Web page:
Nanofluidics, the study of fluids confined within ultra-small spaces, offers insights into the behaviour of liquids on a nanometer scale. However, exploring the movement of individual molecules in such confined environments has been challenging due to the limitations of conventional microscopy techniques. This obstacle prevented real-time sensing and imaging, leaving significant gaps in our knowledge of molecular properties in confinement.
A team led by Professor Radha Boya in the Department of Physics at The University of Manchester makes nanochannels which are only one-atom to few-atom thin using two-dimensional materials as building blocks.
Prof Boya said: "Seeing is believing, but it is not easy to see confinement effects at this scale. We make these extremely thin slit-like channels, and the current study shows an elegant way to visualise them by super-resolution microscopy."
The study’s findings are published in the journal Nature Materials .
The partnership with the EPFL team allowed for optical probing of these systems, uncovering hints of liquid ordering induced by confinement.
Thanks to an unexpected property of boron nitride, a graphene-like 2D material which possesses a remarkable ability to emit light when in contact with liquids, researchers at EPFL’s Laboratory of Nanoscale Biology (LBEN) have succeeded in directly observing and tracing the paths of individual molecules within nanofluidic structures.
This revelation opens the door to a deeper understanding of the behaviours of ions and molecules in conditions that mimic biological systems.
"Seeing is believing, but it is not easy to see confinement effects at this scale. We make these extremely thin slit-like channels, and the current study shows an elegant way to visualise them by super-resolution microscopy."
Professor Aleksandra Radenovic, head of LBEN, explains: "Advancements in fabrication and material science have empowered us to control fluidic and ionic transport on the nanoscale. Yet, our understanding of nanofluidic systems remained limited, as conventional light microscopy couldn’t penetrate structures below the diffraction limit. Our research now shines a light on nanofluidics, offering insights into a realm that was largely uncharted until now."
This newfound understanding of molecular properties has exciting applications, including the potential to directly image emerging nanofluidic systems, where liquids exhibit unconventional behaviours under pressure or voltage stimuli.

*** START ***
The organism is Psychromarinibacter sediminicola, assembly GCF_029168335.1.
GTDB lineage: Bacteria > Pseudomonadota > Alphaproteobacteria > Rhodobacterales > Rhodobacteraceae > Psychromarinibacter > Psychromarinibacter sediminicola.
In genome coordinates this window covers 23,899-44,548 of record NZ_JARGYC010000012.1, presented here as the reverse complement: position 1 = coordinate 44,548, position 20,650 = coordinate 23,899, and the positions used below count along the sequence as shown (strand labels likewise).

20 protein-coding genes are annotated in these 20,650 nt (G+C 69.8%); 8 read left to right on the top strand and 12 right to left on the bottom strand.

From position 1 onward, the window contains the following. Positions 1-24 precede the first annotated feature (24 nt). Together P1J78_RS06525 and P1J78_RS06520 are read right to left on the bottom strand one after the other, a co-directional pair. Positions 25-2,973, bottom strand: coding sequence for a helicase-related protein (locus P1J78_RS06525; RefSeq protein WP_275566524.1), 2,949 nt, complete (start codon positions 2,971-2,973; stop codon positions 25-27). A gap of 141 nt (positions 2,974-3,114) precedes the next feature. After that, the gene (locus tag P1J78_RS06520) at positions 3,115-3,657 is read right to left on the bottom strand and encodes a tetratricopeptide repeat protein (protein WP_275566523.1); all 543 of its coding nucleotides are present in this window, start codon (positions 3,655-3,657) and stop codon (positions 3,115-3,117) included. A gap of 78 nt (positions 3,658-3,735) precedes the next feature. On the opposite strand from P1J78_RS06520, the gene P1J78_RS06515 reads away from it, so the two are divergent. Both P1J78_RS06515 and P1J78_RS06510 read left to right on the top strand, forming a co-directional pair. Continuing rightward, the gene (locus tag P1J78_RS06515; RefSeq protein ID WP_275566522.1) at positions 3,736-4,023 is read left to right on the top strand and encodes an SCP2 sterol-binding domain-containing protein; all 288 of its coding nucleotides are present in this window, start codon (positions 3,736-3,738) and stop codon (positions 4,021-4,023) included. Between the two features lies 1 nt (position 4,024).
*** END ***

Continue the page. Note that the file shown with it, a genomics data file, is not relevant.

The research’s core lies in the fluorescence originating from single-photon emitters at the hexagonal boron nitride’s surface.
Doctoral candidate Nathan Ronceray, from LBEN, said: "This fluorescence activation came unexpected as neither hexagonal boron nitride (hBN) nor the liquid exhibit visible-range fluorescence on their own. It most likely arises from molecules interacting with surface defects on the hBN crystal, but we are still not certain of the exact mechanism," Dr Yi You, a post-doc from The University of Manchester engineered the nanochannels such that the confining liquids mere nanometers from the hBN surface which has some defects.
Surface defects can be missing atoms in the crystalline structure, whose properties differ from the original material, granting them the ability to emit light when they interact with certain molecules.
The researchers further observed that when a defect turns off, one of its neighbours lights up, because the molecule bound to the first site hopped to the second. Step by step, this enables reconstructing entire molecular trajectories.
Using a combination of microscopy techniques, the team monitored colour changes to successfully demonstrate that these light emitters emit photons one at a time, offering pinpoint information about their immediate surroundings within around one nanometer. This breakthrough enables the use of these emitters as nanoscale probes, shedding light on the arrangement of molecules within confined nanometre spaces.
The potential for this discovery is far-reaching. Nathan Ronceray envisions applications beyond passive sensing.
He said: "We have primarily been watching the behaviour of molecules with hBN without actively interacting with, but we think it could be used to visualize nanoscale flows caused by pressure or electric fields.
"This could lead to more dynamic applications in the future for optical imaging and sensing, providing unprecedented insights into the intricate behaviours of molecules within these confined spaces."
The project received funding from the European Research Council, Royal Society University Research Fellowship, Royal Society International Exchanges Award and EPSRC New Horizons grant.